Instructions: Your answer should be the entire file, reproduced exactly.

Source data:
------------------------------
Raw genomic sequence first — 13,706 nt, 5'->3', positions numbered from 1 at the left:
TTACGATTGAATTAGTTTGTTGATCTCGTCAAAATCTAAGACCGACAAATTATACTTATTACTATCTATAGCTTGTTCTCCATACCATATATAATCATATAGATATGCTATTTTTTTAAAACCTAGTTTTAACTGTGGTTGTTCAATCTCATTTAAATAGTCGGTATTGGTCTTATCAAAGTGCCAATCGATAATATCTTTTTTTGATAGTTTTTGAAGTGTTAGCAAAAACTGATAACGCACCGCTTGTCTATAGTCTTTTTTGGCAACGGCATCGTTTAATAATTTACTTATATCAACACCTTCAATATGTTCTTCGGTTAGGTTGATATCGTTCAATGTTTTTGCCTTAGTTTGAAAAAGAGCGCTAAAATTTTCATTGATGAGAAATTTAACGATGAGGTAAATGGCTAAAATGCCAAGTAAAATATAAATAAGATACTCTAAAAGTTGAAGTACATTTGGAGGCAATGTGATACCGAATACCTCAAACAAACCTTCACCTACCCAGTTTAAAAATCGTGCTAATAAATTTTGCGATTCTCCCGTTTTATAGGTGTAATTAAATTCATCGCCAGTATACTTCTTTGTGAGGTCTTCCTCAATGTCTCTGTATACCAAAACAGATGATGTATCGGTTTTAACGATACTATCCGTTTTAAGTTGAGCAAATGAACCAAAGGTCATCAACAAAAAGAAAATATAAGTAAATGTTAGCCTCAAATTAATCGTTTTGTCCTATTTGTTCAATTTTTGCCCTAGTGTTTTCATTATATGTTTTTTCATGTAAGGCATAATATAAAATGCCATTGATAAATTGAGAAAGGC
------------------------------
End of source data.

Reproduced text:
Raw genomic sequence first — 13,706 nt, 5'->3', positions numbered from 1 at the left:
TTACGATTGAATTAGTTTGTTGATCTCGTCAAAATCTAAGACCGACAAATTATACTTATTACTATCTATAGCTTGTTCTCCATACCATATATAATCATATAGATATGCTATTTTTTTAAAACCTAGTTTTAACTGTGGTTGTTCAATCTCATTTAAATAGTCGGTATTGGTCTTATCAAAGTGCCAATCGATAATATCTTTTTTTGATAGTTTTTGAAGTGTTAGCAAAAACTGATAACGCACCGCTTGTCTATAGTCTTTTTTGGCAACGGCATCGTTTAATAATTTACTTATATCAACACCTTCAATATGTTCTTCGGTTAGGTTGATATCGTTCAATGTTTTTGCCTTAGTTTGAAAAAGAGCGCTAAAATTTTCATTGATGAGAAATTTAACGATGAGGTAAATGGCTAAAATGCCAAGTAAAATATAAATAAGATACTCTAAAAGTTGAAGTACATTTGGAGGCAATGTGATACCGAATACCTCAAACAAACCTTCACCTACCCAGTTTAAAAATCGTGCTAATAAATTTTGCGATTCTCCCGTTTTATAGGTGTAATTAAATTCATCGCCAGTATACTTCTTTGTGAGGTCTTCCTCAATGTCTCTGTATACCAAAACAGATGATGTATCGGTTTTAACGATACTATCCGTTTTAAGTTGAGCAAATGAACCAAAGGTCATCAACAAAAAGAAAATATAAGTAAATGTTAGCCTCAAATTAATCGTTTTGTCCTATTTGTTCAATTTTTGCCCTAGTGTTTTCATTATATGTTTTTTCATGTAAGGCATAATATAAAATGCCATTGATAAATTGAGAAAGGC